Malaysia – Tank Fire at Tanjung Langsat


Ah, we welcome Malaysia as a statistic for tank fires. To quote from the Star:

18th August: TANJUNG LANGSAT: A 16,000-tonne gasoline tank belonging to oil trader Trafigura Pte Ltd caught fire at the Tanjung Langsat Port here yesterday, causing an inferno that could be seen kilometres away.

No one was reported to be injured.

At least 70 fire and rescue personnel in 11 fire engines from the Johor Baru, Johor Jaya, Pasir Gudang, and Kulai stations were trying to douse the flames at 10pm.

Fire and Rescue Department assistant director-general (operations) Amer Yusuf said the cause of the fire was not known and that there were eight other tanks nearby.

The operation was led by Johor Fire and Rescue Department deputy director Shukur Sani Hashim and assisted by the Pasir Gudang Emergency Mutual Aid Group (Pagema).

And the situation got worse today, says the Star and Bernama, which has be quoted below:

The fire which broke out Sunday at one of the eight oil storage tanks at the Tanjung Langsat Port oil depot has spread to another tank.

The incident happened as work was going on to pump out 11,200 cubic metres of Naptha from the tank by personnel from the Fire and Rescue Unit, Pasir Gudang Emergency Mutual Aid and the Pasir Gudang Municipal Council.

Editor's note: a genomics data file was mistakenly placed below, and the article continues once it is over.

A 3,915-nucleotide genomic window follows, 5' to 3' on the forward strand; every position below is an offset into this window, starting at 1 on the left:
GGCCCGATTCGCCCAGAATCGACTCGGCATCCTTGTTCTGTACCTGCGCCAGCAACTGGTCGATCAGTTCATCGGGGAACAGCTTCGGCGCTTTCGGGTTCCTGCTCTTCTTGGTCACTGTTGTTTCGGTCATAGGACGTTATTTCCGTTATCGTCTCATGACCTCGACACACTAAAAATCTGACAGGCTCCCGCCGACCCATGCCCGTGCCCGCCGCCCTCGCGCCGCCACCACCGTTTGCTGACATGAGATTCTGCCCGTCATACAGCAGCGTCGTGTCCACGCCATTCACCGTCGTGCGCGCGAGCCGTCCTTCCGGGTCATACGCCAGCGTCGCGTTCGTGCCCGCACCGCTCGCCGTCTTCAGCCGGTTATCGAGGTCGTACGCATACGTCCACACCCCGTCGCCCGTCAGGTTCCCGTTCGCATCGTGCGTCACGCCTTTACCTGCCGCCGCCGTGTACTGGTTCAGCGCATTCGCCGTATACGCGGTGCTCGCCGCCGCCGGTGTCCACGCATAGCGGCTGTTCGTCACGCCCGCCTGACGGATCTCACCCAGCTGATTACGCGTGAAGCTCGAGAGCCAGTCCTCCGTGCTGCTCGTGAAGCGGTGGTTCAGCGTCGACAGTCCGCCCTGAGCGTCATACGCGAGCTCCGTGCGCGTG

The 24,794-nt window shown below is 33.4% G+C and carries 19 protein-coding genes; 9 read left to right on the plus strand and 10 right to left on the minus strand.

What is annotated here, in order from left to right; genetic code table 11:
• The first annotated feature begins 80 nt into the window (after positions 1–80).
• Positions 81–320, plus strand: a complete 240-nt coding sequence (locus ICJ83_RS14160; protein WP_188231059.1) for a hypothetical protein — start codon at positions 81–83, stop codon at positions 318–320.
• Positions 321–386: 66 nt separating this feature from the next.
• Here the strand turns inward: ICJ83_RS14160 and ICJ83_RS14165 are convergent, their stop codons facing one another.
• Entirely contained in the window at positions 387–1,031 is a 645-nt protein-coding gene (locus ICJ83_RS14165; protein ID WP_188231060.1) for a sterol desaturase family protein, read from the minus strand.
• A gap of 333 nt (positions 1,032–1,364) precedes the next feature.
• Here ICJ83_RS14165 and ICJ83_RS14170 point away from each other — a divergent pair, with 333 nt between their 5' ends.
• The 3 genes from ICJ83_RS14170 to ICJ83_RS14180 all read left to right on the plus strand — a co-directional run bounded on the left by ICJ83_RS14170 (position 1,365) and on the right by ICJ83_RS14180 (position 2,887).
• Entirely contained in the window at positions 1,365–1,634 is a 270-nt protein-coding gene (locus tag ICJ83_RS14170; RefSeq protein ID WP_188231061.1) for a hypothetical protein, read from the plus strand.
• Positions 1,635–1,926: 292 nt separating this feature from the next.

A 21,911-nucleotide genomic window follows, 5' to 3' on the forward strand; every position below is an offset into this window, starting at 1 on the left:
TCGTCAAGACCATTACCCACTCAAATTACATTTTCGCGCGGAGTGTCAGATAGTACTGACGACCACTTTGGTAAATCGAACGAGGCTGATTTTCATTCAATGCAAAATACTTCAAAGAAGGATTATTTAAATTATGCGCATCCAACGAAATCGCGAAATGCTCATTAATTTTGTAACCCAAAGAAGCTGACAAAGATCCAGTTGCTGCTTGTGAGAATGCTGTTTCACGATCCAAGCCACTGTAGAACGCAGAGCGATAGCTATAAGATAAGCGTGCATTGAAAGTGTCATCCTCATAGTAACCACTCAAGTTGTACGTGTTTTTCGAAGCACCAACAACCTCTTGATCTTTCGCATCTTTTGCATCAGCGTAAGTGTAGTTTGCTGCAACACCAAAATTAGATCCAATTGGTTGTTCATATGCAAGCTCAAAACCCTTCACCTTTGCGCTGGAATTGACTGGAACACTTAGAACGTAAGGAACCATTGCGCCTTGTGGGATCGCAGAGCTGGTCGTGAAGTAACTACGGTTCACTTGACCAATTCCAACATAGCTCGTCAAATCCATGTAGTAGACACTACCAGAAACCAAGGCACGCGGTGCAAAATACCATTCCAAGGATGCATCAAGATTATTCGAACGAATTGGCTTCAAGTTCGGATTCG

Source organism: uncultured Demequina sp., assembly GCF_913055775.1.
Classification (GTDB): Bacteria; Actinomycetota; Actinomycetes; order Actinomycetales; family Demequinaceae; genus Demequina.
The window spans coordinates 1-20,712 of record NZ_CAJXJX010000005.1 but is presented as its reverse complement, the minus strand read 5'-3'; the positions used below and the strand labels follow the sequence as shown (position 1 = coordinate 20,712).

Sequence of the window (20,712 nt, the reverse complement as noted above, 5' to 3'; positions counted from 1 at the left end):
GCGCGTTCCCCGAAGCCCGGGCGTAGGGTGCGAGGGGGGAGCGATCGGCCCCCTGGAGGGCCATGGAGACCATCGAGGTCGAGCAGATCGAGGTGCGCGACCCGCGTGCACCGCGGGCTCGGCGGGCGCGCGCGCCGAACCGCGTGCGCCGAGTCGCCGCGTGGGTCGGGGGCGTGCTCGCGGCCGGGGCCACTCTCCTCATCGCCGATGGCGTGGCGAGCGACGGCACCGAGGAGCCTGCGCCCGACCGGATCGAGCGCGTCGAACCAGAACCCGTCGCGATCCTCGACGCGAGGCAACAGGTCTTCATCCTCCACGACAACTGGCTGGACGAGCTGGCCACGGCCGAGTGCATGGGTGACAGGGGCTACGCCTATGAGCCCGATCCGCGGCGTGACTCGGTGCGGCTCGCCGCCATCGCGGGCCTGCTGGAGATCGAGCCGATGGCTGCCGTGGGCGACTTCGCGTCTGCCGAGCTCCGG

Tanjung Langsat Port Sdn Bhd director Lukman Abu Bakar confirmed the incident but did not say when the second tank caught fire.

“The fire spread to the second tank and we are controlling the blaze,” he said.

The fire broke out at about 6.30 pm Sunday at the first tank which had 16,000 cubic metres of gasoline.

And apparently they ran out of fire fighting materials, which allowed the fire to spread. Now, if you were in charge of the fire fighting inventory in the oil and gas industry, you would be out on a sling before the last flames had died down.

Could this be a case of risk analysis gone wrong?

One Response to Malaysia – Tank Fire at Tanjung Langsat

  1. Antar says:

    This is an interesting comment. It looks like that they ran short of fire fighting foam concentrate.

    There is a critical application rate for foam blanketing and if it is applied below the required rate, the foam does not have any effect on the on the hot burning fire.

    The foam concentrate will be wasted and eventually they will run out of foam concentrate.
    Therefore, it is very critical that they have ample foam concentrate and fire monitors when they start their foam attack.
    This is a common problem in this industry but, it is rarely acknowledged by the enforcing authorities.

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